No, it isn’t, unless you make everything else odd as well.
So, don’'t use those “some definitions”, as (as you probably see yourself, given what you wrote) they are silly and useless.
It’s that simple.
It is not any more “odd” than existence (or non-existence) of bijection between set of natural numbers and set of rational numbers (or set of real numbers).
It is silly to complain that you couldn’t find such a bijection under your bed, just as it is silly to complain that you couldn’t find God under your bed.
Such bijection, if existing, is omnipresent - there is no place where it does not hold.
Sure, there are places where it exists in some special way - for example, textbook where the proof of existence is given. That corresponds to special existence of God in the Eucharist.
And, by the way, you didn’t say what “oddness” has to do with defining atheism.
Well, if there is no “-ism” to being an atheist, then how can there be an “atheist community” for you to represent?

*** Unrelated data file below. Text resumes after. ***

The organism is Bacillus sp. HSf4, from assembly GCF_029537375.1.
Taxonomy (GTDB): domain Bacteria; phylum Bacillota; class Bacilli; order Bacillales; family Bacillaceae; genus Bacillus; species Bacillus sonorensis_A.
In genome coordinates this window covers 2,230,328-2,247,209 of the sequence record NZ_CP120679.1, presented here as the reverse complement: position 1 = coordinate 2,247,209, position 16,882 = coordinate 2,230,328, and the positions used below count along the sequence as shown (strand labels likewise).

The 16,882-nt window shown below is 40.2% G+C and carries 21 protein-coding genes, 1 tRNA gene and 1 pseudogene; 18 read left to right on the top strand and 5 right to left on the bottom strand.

And, of course, a vast majority of atheists were not scared of openly admitting that they believe that God does not exist and that this is a major part of their worldview, an “-ism”.
They were opening Museums of Atheism (or, let’s say, Institute of Scientific Atheism - https://en.wikipedia.org/wiki/Institute_of_Scientific_Atheism) long before you made such claims.
And even you obviously do believe that God does not exist - as far, as your actions (other than writing here) are concerned. Or are you going to claim that you keep losing your sleep thinking if you are going to go to Mass this Sunday?
If that is what present-day atheists mean by the terms “atheist” and “atheism”, then I find it regrettable that they have made what used to be clear-cut distinctions fuzzy. They are making the English language a less precise and less useful medium of communication.